SeaDoc shifts paradigm for listing of endangered species

You may have heard the story about how SeaDoc worked with the Washington Department of Fish and Wildlife to write a scientific status review for Tufted Puffins. This ultimately helped to list the iconic seabird as Endangered in Washington State. What you might not know is that the partnership between SeaDoc and the Washington Department of Fish and Wildlife was a major paradigm-shift in the world of threatened and endangered species legislation. So much so that we knew we had to share it with other scientists, managers and conservation groups around the world.

While many outside groups petition government agencies to list animals, it is unusual that a group would actually assist in the scientific review process to determine if listing is warranted.

The scientists involved in the project—Thor Hanson, Gary Wiles, and Joe Gaydos—described their collaboration in the peer-reviewed journal, Biodiversity Conservation.

The goal? To help people around the world embrace a new way to move endangered species protection forward.

Funding is a huge roadblock to endangered species conservation. At the federal level in the United States, listed species receive only about 20% of the funds that would be needed to support full recovery.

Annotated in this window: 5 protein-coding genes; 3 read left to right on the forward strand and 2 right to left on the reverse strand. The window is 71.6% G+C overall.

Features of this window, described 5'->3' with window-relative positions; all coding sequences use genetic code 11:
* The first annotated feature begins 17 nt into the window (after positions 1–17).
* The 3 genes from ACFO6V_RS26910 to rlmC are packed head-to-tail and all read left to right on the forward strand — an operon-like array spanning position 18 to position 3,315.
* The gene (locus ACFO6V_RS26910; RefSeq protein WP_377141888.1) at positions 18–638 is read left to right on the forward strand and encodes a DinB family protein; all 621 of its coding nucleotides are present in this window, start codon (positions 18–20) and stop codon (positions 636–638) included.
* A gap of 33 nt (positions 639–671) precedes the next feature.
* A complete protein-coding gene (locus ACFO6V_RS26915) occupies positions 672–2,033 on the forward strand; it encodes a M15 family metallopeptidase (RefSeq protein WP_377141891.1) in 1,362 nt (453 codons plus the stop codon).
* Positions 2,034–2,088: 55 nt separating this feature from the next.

And that's just for the implementation work. The scientific studies that lead to a decision on whether listing is warranted also are underfunded. Just like the feds, the 46 states like Washington that have endangered species programs also have funding problems.

In Washington between 1990 and 2014 there were 27 scientific status reports prepared. That's about one a year. But new species keep getting added to the list of candidates. So in 2014 there were still 112 species waiting to be evaluated. And of course some populations continue to decline while they wait for action.

SeaDoc's partnership with the Washington Department of Fish and Wildlife approached this problem from a unique angle. Because the funding problem for WDFW really came down to a lack of staff time, SeaDoc used privately-raised funds (your donations) to temporarily hire a scientist (Thor Hanson) to write the scientific status review for puffins.

And described in the paper, a key element of this collaboration was the commitment by all parties to keep advocacy out of the process. SeaDoc undertook the status review with the understanding that the science would speak for itself and there was no guarantee that the puffin would or would not be listed.

This model can be used around the world where limited resources are dramatically delaying listing decisions. By partnering with non-governmental organizations that are willing to support science-based investigations, governments can make progress on evaluating species at risk.

This model also shows that a small number of private citizens can make financial investments that shave years off of the listing process and ultimately speeding up the recovery process.



Banner photo courtesy of Brian Guzzetti/Alaska Stock.